- 3DMark Sling Shot Extreme: 4,977 (Vulkan)
Speedy and responsive, I enjoyed using the Red Magic 3 in general. Jumping in and out of Slack and Twitter, reading on Chrome, and, of course, gaming — it offered impeccably smooth service.
Compared to phones like the Asus ROG Phone with last year’s Snapdragon 845 inside, the Red Magic 3 is much faster. It even feels faster than the Samsung Galaxy S10, which also has the Snapdragon 855 in it, and that’s reflected in the benchmark scores.
These results are with game mode off. Incidentally, Nubia describes the Red Magic 3 as a stock Android phone running Android 9.0 Pie. While it is mercifully free of bloatware, there are some unfamiliar entries in the settings and Nubia has obviously made tweaks for the gaming mode and lighting, as well as employing its own camera app. Its software lacks polish and I occasionally encountered Chinese or poorly translated English.
If you slide that red switch on the side, then you’ll see a special game launcher, which is a simplified menu containing your games. You can also slide a menu panel in from the right. It shows how heavily your CPU and GPU are being taxed and the current temperature inside your phone.
You can choose to boost performance, giving CPU, GPU, or both a shot in the arm, though the Super Performance mode generates heat and eats battery quickly. There’s also a 4D Shock mode, which adds vibration feedback, though it only works with certain games like PUBG Mobile. You can also map the capacitive touch shoulder buttons and choose to block apps and calls automatically when gaming.
I tried out several different games with the Red Magic 3 and kept the performance mode in auto. The fan comes on by default and it does make some sound, which can be annoying depending on what game you’re playing and whether you use headphones. I played Asphalt 8, Galaxy Reavers, Injustice 2, PUBG Mobile, and others. Everything ran beautifully.
I also played Shadowgun: Legends and cranked the graphics up to Ultra High to see if I could challenge the Red Magic 3. I played for an hour and 13 minutes without a single issue. The fan definitely made a difference, but the Red Magic 3 was noticeably warm to the touch by the time I laid down my gun.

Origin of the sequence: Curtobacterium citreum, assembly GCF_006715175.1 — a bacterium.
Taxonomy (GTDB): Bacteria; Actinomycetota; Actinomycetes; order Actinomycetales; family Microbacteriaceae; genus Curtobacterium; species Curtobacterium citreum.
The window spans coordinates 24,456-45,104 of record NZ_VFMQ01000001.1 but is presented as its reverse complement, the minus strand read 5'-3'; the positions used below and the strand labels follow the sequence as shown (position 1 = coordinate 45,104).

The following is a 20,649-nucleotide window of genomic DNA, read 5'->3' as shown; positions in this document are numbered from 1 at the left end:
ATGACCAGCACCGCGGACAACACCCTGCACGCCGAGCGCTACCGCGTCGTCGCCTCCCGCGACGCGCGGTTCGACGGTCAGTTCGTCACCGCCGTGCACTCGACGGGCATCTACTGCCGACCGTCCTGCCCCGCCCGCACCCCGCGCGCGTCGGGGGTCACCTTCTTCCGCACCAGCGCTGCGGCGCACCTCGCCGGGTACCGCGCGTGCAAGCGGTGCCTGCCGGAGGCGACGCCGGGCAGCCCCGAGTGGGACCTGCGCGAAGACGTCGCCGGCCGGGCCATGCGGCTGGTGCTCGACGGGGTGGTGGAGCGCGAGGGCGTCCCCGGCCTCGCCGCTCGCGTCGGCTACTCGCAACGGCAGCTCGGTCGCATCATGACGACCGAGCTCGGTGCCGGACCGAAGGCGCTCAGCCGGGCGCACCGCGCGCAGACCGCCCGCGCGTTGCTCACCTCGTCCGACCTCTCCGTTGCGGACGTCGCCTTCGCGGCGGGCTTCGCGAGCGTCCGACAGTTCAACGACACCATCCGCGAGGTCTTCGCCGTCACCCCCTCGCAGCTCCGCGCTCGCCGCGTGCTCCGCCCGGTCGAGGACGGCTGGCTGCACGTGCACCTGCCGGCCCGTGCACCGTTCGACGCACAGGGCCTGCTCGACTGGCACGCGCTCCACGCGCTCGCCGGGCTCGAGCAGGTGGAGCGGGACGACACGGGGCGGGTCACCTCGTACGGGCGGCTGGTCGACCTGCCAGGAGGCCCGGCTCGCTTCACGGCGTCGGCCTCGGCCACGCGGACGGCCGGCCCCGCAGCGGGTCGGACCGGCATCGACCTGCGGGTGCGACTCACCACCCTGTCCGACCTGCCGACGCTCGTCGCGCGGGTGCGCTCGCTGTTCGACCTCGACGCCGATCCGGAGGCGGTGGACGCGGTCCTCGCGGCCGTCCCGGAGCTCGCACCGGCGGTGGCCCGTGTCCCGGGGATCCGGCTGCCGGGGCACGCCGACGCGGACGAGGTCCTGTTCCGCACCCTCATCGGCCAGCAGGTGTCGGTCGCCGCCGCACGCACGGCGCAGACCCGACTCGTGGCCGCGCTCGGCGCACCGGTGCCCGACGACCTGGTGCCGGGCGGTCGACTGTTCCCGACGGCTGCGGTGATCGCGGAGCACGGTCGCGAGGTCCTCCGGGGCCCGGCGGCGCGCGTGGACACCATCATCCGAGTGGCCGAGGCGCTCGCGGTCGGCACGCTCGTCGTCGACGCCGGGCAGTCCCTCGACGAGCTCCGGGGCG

During that same Shadowgun session, the battery in the Red Magic 3 went from 92% down to 66%. That’s not bad, considering I was playing online with the brightness cranked up and the speakers blaring.
The Red Magic 3 has a 5,000mAh battery. I found it generally lasted a day between charges, but I was gaming on it a lot, so it could certainly last longer.
In our battery test it managed an impressive 12 hours and 49 minutes streaming a Full HD video from YouTube with the brightness turned up to maximum.
Another gaming phone we’re currently putting through its paces did slightly better – the Black Shark 2 from Xiaomi managed 13 hours and 7 minutes. But these are excellent scores. To give a couple more comparison points, the OnePlus 7 Pro managed 11 hours and 50 minutes, while the Google Pixel 3 only made it to 7 hours and 21 minutes.
The Red Magic 3 charges via USB-C and comes with an 18W charger in the box. There’s no support for wireless charging.
With a sub-$500 price, the Red Magic 3 has to compromise somewhere, and I was bracing for a horrible camera experience, but actually, the camera isn’t too bad. Forget about triple or even dual lenses, there’s just one in the Red Magic 3, but there’s nothing wrong with that, as Google’s Pixels prove.
There’s just one lens, but it’s the same 48-megapixel Sony IMX586 that you’ll find in the Honor View 20, and it’s a good bit of hardware. Now, Nubia lacks Huawei’s artificial intelligence, which Honor can borrow, so it doesn’t quite match up, especially in low light, but it’s still pretty good.
The Red Magic 3 camera captures plenty of detail and vibrant colors. Most of the shots I took wandering around on a sunny day turned out well. It struggles with contrast at times, blowing out light areas a little too frequently, but on the whole, I was pleased with the photos it took.
There’s no dedicated portrait mode and the Red Magic 3 lacks a second lens for depth sensing, but portraits were another pleasant surprise. The shutter speed is fast, so there was no blur, even with moving subjects. It also achieves a satisfying bokeh effect free of muddiness or areas that have been mistakenly blurred, even with difficult fly-away hairs.
The 16-megapixel front-facing camera serves well, though it applies a smoothing effect labeled as “Pretty” in the camera app. Speaking of which, the camera app is a little strange. The photo, video, and pro options are straightforward enough, but the oddly named “Camera-Family” contains an odd collection of modes.